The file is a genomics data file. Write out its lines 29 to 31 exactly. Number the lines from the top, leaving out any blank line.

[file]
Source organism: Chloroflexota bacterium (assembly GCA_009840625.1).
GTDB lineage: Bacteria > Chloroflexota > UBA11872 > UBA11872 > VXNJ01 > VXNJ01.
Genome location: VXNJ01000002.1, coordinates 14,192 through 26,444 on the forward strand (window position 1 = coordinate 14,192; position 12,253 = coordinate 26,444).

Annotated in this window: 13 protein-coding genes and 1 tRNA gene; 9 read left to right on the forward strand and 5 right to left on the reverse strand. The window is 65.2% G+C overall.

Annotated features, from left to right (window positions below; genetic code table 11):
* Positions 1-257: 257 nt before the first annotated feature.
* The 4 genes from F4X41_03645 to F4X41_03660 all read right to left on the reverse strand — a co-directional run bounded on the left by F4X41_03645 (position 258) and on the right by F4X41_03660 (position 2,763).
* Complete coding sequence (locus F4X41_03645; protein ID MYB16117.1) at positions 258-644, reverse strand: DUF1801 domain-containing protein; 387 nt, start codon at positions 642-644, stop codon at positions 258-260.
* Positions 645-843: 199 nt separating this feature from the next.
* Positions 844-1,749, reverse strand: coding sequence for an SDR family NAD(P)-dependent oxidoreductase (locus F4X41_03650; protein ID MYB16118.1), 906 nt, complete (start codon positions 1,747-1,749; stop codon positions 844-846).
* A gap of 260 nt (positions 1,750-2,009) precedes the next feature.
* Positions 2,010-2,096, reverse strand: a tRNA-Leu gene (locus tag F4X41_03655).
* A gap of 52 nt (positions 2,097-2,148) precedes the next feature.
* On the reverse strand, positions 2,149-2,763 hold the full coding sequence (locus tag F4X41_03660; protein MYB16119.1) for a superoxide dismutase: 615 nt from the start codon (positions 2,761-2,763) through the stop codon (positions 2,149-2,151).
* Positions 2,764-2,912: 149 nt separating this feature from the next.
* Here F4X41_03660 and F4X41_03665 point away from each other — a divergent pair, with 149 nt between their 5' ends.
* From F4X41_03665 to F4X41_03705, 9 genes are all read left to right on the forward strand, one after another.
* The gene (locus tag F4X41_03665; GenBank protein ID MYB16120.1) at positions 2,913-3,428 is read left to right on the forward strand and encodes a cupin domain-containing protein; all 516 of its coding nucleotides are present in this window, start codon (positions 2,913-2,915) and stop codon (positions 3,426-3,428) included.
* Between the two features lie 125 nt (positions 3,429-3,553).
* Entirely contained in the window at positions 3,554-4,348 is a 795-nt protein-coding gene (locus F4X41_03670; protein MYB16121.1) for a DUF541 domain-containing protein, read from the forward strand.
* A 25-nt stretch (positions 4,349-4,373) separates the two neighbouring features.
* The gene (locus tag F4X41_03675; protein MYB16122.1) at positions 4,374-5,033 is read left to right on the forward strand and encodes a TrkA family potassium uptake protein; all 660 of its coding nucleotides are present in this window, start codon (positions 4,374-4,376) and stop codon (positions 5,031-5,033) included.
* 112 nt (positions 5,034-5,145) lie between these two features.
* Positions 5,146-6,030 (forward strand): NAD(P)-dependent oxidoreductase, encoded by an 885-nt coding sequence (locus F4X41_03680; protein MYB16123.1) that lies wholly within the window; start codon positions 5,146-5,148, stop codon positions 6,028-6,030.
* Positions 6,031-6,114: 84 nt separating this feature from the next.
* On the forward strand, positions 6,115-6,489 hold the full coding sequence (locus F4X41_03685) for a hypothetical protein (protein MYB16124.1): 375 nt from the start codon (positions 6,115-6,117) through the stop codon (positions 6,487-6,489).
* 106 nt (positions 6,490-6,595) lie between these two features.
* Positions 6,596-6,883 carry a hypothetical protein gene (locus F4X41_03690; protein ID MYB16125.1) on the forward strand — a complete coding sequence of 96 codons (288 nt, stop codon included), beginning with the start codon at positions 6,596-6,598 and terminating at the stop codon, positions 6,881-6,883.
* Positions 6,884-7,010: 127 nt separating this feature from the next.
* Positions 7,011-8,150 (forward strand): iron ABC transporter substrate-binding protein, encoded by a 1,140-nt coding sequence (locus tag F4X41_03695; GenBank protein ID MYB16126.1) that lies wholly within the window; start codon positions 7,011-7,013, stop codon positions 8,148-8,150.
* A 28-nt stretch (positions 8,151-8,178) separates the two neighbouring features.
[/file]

* Positions 6,884-7,010: 127 nt separating this feature from the next.
* Positions 7,011-8,150 (forward strand): iron ABC transporter substrate-binding protein, encoded by a 1,140-nt coding sequence (locus tag F4X41_03695; GenBank protein ID MYB16126.1) that lies wholly within the window; start codon positions 7,011-7,013, stop codon positions 8,148-8,150.
* A 28-nt stretch (positions 8,151-8,178) separates the two neighbouring features.